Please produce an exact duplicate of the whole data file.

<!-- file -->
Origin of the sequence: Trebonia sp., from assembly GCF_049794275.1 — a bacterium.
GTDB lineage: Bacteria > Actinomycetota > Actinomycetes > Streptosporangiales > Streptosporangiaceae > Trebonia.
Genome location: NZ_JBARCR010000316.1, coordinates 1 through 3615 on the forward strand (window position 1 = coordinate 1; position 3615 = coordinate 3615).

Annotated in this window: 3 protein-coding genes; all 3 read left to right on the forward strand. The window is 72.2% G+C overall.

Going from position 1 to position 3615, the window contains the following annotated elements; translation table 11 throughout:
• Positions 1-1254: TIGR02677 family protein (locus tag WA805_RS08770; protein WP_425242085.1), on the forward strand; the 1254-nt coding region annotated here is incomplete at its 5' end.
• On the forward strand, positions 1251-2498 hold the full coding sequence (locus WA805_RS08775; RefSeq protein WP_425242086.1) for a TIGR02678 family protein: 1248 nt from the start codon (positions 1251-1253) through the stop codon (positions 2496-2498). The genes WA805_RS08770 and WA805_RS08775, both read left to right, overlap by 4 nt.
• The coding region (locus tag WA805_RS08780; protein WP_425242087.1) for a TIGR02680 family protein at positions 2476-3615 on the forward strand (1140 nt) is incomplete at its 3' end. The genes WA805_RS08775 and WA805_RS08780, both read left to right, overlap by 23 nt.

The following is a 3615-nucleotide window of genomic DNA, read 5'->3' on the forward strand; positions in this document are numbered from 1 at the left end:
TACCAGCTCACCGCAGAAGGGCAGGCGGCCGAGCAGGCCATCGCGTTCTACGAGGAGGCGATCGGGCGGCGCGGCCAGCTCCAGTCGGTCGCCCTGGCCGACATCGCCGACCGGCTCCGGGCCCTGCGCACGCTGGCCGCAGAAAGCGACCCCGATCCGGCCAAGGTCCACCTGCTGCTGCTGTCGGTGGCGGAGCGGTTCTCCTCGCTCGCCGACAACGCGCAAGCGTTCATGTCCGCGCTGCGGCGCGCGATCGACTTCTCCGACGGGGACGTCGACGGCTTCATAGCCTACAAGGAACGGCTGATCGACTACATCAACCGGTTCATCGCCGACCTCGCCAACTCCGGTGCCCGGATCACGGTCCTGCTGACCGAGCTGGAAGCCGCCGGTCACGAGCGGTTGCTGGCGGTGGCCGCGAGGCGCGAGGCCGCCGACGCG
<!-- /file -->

Origin of the sequence: Trebonia sp., from assembly GCF_049794275.1 — a bacterium.
GTDB lineage: Bacteria > Actinomycetota > Actinomycetes > Streptosporangiales > Streptosporangiaceae > Trebonia.
Genome location: NZ_JBARCR010000316.1, coordinates 1 through 3615 on the forward strand (window position 1 = coordinate 1; position 3615 = coordinate 3615).

Annotated in this window: 3 protein-coding genes; all 3 read left to right on the forward strand. The window is 72.2% G+C overall.

Going from position 1 to position 3615, the window contains the following annotated elements; translation table 11 throughout:
• Positions 1-1254: TIGR02677 family protein (locus tag WA805_RS08770; protein WP_425242085.1), on the forward strand; the 1254-nt coding region annotated here is incomplete at its 5' end.
• On the forward strand, positions 1251-2498 hold the full coding sequence (locus WA805_RS08775; RefSeq protein WP_425242086.1) for a TIGR02678 family protein: 1248 nt from the start codon (positions 1251-1253) through the stop codon (positions 2496-2498). The genes WA805_RS08770 and WA805_RS08775, both read left to right, overlap by 4 nt.
• The coding region (locus tag WA805_RS08780; protein WP_425242087.1) for a TIGR02680 family protein at positions 2476-3615 on the forward strand (1140 nt) is incomplete at its 3' end. The genes WA805_RS08775 and WA805_RS08780, both read left to right, overlap by 23 nt.

The following is a 3615-nucleotide window of genomic DNA, read 5'->3' on the forward strand; positions in this document are numbered from 1 at the left end:
TACCAGCTCACCGCAGAAGGGCAGGCGGCCGAGCAGGCCATCGCGTTCTACGAGGAGGCGATCGGGCGGCGCGGCCAGCTCCAGTCGGTCGCCCTGGCCGACATCGCCGACCGGCTCCGGGCCCTGCGCACGCTGGCCGCAGAAAGCGACCCCGATCCGGCCAAGGTCCACCTGCTGCTGCTGTCGGTGGCGGAGCGGTTCTCCTCGCTCGCCGACAACGCGCAAGCGTTCATGTCCGCGCTGCGGCGCGCGATCGACTTCTCCGACGGGGACGTCGACGGCTTCATAGCCTACAAGGAACGGCTGATCGACTACATCAACCGGTTCATCGCCGACCTCGCCAACTCCGGTGCCCGGATCACGGTCCTGCTGACCGAGCTGGAAGCCGCCGGTCACGAGCGGTTGCTGGCGGTGGCCGCGAGGCGCGAGGCCGCCGACGCG